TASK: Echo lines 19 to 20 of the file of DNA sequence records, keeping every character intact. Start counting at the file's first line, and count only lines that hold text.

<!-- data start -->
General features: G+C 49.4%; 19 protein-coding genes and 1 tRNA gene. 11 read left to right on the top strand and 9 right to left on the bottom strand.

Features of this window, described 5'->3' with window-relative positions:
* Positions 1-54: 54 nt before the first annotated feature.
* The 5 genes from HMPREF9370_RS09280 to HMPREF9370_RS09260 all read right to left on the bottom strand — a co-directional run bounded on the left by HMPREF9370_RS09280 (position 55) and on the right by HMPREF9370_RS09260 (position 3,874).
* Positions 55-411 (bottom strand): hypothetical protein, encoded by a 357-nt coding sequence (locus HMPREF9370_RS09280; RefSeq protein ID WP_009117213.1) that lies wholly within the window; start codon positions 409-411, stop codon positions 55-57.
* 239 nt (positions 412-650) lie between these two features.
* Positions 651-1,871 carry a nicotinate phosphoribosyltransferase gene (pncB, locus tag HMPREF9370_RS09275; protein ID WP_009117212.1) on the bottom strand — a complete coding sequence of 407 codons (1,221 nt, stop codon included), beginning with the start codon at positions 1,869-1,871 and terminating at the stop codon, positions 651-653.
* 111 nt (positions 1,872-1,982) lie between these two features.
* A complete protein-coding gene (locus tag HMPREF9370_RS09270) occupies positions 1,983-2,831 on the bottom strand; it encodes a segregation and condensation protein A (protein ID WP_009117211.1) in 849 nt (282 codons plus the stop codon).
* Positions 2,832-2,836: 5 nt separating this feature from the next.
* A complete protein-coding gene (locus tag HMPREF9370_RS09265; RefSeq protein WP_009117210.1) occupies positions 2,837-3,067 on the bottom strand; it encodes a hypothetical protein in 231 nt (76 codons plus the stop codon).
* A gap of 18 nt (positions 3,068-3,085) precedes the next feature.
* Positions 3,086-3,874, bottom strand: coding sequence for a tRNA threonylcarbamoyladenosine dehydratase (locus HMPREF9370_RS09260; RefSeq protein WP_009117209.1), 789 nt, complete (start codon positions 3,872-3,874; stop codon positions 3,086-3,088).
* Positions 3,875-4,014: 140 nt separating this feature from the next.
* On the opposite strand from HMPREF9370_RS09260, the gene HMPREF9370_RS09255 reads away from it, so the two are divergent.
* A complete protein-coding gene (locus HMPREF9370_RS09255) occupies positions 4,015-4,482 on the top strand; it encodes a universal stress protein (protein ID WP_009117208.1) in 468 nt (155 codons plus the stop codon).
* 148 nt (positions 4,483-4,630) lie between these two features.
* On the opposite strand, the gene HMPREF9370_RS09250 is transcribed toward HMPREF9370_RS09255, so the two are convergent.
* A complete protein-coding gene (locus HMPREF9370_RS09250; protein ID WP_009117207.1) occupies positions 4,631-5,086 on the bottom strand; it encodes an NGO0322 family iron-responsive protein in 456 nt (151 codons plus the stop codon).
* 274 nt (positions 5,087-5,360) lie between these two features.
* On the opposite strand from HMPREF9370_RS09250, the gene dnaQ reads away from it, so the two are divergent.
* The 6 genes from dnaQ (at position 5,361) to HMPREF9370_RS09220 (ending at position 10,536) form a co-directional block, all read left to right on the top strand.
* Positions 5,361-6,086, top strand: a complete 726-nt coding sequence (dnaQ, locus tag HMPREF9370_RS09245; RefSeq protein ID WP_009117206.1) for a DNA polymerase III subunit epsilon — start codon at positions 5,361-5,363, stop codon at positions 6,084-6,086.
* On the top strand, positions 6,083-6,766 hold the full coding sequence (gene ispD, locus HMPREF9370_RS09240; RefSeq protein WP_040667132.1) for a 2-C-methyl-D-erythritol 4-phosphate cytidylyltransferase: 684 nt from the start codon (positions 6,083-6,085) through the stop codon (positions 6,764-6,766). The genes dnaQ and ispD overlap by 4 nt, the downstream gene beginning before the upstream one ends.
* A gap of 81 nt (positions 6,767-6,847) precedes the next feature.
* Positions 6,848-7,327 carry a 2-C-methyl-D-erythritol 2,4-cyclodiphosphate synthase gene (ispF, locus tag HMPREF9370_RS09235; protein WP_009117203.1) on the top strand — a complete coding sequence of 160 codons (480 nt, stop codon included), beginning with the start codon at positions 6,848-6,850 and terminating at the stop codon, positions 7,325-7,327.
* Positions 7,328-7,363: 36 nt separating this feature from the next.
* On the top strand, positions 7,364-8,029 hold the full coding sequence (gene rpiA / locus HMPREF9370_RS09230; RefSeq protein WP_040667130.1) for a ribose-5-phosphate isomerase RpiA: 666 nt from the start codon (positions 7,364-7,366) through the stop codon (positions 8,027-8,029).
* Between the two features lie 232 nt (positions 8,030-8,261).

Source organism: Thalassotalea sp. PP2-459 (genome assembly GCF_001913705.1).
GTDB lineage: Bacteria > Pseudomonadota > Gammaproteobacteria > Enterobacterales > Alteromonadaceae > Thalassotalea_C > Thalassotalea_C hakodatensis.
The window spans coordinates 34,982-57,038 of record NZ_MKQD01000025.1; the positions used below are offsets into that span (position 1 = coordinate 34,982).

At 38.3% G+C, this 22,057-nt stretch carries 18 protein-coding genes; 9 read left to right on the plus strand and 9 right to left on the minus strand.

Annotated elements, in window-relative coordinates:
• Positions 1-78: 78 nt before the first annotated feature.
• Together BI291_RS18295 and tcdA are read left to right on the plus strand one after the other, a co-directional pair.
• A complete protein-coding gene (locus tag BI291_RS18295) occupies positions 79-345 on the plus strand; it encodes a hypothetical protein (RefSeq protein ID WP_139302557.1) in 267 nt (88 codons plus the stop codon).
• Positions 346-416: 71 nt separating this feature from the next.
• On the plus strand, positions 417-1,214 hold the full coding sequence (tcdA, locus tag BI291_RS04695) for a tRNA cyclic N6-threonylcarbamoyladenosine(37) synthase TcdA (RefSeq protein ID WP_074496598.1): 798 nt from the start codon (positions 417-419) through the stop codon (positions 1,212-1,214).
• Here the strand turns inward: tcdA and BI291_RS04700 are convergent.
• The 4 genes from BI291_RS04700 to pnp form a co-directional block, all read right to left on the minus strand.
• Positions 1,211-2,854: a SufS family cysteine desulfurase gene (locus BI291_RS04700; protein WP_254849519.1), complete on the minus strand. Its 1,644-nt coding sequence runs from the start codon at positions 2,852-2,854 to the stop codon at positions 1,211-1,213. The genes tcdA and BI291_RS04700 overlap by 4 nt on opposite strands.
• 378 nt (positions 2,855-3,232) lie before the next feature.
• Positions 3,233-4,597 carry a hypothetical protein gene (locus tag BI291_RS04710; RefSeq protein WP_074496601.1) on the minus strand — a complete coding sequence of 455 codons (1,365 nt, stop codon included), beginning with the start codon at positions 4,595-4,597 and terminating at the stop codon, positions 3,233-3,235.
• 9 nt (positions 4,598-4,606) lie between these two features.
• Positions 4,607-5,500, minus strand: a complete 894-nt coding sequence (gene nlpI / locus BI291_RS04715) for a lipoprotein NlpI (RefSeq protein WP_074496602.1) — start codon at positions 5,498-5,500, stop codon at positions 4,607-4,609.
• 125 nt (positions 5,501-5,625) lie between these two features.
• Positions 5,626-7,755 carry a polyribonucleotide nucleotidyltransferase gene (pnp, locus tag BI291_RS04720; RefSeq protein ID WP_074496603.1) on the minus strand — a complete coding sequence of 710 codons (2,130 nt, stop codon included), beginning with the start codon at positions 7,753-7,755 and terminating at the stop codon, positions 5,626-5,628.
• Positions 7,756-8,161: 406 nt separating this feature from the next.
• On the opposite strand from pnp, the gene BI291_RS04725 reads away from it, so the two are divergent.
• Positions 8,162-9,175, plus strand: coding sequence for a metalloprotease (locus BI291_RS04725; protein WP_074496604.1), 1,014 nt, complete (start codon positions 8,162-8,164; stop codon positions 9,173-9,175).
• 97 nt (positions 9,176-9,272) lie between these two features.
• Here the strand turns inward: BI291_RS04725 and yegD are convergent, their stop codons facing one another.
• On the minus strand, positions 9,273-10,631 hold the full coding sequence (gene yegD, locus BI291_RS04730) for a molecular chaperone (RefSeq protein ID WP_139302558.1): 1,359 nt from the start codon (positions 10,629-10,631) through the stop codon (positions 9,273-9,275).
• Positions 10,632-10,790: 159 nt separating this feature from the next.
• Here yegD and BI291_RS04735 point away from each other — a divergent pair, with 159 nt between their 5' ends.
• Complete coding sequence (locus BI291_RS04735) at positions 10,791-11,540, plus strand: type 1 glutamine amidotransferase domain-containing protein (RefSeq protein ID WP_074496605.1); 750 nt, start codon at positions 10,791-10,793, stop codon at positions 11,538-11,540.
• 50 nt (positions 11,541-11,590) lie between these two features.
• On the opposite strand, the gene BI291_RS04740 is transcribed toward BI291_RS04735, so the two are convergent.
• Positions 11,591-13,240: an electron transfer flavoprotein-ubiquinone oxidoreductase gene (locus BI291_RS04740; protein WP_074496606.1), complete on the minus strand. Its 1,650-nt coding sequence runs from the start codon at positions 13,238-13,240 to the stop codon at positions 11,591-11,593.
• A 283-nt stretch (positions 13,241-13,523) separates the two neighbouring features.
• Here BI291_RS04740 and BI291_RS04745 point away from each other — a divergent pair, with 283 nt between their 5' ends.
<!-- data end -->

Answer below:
* A complete protein-coding gene (locus HMPREF9370_RS09250; protein ID WP_009117207.1) occupies positions 4,631-5,086 on the bottom strand; it encodes an NGO0322 family iron-responsive protein in 456 nt (151 codons plus the stop codon).
* 274 nt (positions 5,087-5,360) lie between these two features.